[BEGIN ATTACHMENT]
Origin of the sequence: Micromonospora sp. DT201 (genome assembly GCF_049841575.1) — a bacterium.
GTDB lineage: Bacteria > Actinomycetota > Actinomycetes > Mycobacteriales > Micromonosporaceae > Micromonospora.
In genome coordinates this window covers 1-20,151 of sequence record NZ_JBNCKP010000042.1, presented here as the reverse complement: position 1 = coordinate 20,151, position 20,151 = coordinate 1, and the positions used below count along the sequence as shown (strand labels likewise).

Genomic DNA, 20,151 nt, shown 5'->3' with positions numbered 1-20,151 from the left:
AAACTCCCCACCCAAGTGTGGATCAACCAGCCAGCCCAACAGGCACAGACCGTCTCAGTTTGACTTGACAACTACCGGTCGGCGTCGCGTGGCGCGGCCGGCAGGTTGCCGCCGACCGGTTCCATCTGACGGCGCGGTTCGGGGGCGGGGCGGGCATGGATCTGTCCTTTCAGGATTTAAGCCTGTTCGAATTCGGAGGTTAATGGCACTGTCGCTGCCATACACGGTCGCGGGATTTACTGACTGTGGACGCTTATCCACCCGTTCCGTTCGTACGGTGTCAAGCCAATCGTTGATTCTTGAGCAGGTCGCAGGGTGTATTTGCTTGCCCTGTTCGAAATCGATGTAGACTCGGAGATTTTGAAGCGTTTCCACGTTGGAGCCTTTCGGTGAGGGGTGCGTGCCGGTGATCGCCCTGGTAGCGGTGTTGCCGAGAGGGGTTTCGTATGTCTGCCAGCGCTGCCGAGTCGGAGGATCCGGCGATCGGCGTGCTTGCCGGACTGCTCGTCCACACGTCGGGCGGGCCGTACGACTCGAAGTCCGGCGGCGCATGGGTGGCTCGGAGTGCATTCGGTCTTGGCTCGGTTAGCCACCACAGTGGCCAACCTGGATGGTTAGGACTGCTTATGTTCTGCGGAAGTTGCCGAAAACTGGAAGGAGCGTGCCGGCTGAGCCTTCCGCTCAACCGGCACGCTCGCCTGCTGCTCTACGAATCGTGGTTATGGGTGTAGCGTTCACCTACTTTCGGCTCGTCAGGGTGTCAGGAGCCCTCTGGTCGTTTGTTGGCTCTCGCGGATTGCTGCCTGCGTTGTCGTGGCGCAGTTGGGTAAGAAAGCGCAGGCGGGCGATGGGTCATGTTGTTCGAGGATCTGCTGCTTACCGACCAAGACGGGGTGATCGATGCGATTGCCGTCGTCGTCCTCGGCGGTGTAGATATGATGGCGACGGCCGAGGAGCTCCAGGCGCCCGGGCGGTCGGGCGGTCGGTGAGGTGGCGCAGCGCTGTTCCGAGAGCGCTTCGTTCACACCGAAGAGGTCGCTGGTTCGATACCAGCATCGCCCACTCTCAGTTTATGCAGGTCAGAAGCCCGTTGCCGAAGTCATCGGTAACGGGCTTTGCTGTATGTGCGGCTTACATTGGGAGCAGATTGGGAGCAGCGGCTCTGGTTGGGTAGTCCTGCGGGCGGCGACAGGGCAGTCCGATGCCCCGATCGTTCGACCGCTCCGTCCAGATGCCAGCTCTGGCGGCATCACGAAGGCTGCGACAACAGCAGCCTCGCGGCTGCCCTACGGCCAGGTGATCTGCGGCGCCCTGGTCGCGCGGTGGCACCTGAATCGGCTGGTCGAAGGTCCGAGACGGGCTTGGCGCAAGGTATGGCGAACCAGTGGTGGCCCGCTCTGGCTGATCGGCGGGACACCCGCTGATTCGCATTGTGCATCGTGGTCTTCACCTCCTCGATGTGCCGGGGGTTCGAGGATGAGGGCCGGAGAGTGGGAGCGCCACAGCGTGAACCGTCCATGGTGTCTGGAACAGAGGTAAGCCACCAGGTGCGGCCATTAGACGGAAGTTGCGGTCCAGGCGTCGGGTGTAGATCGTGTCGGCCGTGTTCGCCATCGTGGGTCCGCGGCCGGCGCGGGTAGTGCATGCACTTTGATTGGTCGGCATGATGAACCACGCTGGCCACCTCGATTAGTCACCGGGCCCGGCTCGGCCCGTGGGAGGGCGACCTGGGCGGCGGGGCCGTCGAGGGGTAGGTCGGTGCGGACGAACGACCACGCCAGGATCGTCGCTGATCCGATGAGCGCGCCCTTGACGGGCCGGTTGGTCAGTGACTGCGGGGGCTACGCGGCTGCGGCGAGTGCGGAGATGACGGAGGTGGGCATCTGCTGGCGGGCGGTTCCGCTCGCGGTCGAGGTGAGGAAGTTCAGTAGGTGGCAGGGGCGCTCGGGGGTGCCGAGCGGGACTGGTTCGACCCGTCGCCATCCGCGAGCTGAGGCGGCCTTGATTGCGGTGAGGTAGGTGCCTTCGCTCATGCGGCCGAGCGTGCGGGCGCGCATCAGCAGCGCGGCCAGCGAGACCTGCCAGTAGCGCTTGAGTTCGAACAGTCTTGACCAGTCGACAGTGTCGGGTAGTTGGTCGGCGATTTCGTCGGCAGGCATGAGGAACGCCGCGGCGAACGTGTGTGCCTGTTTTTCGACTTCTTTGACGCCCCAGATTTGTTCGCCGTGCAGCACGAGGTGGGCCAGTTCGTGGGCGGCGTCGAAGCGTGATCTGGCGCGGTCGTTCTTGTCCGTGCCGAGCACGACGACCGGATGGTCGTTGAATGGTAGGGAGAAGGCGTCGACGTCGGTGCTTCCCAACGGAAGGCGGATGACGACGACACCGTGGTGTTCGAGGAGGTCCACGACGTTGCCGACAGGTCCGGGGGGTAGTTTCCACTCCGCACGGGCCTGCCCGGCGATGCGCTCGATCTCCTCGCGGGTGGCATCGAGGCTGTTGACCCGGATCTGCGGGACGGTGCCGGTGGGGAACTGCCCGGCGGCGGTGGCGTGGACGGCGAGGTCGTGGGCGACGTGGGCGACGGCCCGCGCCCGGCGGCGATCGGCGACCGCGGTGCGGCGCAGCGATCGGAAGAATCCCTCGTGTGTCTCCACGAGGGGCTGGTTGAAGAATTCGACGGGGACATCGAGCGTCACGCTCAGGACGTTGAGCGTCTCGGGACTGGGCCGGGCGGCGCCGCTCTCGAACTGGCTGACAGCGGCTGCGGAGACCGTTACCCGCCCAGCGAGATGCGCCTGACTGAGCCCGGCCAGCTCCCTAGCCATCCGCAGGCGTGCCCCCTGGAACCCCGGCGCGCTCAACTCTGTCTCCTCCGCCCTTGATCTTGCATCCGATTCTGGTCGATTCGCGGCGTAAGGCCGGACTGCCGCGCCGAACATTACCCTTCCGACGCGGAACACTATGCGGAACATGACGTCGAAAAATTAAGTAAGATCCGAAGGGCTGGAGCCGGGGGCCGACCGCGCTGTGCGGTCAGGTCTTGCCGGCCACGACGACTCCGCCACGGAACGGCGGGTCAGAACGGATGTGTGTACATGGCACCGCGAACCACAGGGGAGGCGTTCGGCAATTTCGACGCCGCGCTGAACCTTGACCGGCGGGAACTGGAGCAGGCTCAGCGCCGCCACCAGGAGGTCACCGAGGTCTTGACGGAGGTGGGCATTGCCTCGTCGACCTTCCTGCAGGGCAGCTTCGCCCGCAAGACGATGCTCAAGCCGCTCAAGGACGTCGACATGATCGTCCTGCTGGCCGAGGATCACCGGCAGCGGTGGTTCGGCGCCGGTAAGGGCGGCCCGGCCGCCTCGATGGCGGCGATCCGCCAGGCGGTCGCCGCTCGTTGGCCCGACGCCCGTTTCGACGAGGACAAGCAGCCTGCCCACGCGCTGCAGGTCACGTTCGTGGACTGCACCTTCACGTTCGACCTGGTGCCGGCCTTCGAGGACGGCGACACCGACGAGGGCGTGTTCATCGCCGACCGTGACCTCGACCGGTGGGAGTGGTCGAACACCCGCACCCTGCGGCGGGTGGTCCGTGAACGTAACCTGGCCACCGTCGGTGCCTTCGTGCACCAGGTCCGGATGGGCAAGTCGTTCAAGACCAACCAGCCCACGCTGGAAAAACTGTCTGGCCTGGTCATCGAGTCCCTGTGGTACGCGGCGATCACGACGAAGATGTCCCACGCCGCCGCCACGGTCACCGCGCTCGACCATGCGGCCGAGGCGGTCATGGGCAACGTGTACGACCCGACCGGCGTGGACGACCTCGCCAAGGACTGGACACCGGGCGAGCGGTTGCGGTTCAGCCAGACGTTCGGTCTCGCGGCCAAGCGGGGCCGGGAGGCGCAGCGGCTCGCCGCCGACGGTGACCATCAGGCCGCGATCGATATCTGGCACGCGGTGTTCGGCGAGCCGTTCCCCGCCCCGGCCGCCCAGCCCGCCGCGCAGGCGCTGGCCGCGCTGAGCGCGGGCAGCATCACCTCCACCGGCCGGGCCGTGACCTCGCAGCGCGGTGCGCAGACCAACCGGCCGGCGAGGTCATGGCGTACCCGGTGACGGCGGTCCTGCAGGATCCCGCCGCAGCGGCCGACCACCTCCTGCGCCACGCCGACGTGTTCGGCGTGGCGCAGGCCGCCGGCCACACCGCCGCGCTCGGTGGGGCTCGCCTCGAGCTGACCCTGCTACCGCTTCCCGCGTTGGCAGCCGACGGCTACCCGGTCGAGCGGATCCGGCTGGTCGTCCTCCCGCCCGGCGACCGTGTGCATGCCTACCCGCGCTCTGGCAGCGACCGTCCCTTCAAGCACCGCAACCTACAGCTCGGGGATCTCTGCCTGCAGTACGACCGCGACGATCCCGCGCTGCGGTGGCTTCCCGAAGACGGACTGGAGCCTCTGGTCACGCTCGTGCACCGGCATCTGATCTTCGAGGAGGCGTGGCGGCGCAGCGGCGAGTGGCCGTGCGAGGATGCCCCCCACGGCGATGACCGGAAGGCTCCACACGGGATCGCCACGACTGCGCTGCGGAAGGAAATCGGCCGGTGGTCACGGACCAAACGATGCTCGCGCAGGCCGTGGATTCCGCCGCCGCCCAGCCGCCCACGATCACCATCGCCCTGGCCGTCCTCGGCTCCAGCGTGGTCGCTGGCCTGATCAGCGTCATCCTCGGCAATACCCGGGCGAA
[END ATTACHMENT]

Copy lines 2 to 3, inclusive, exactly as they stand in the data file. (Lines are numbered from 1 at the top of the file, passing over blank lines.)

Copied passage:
GTDB lineage: Bacteria > Actinomycetota > Actinomycetes > Mycobacteriales > Micromonosporaceae > Micromonospora.
In genome coordinates this window covers 1-20,151 of sequence record NZ_JBNCKP010000042.1, presented here as the reverse complement: position 1 = coordinate 20,151, position 20,151 = coordinate 1, and the positions used below count along the sequence as shown (strand labels likewise).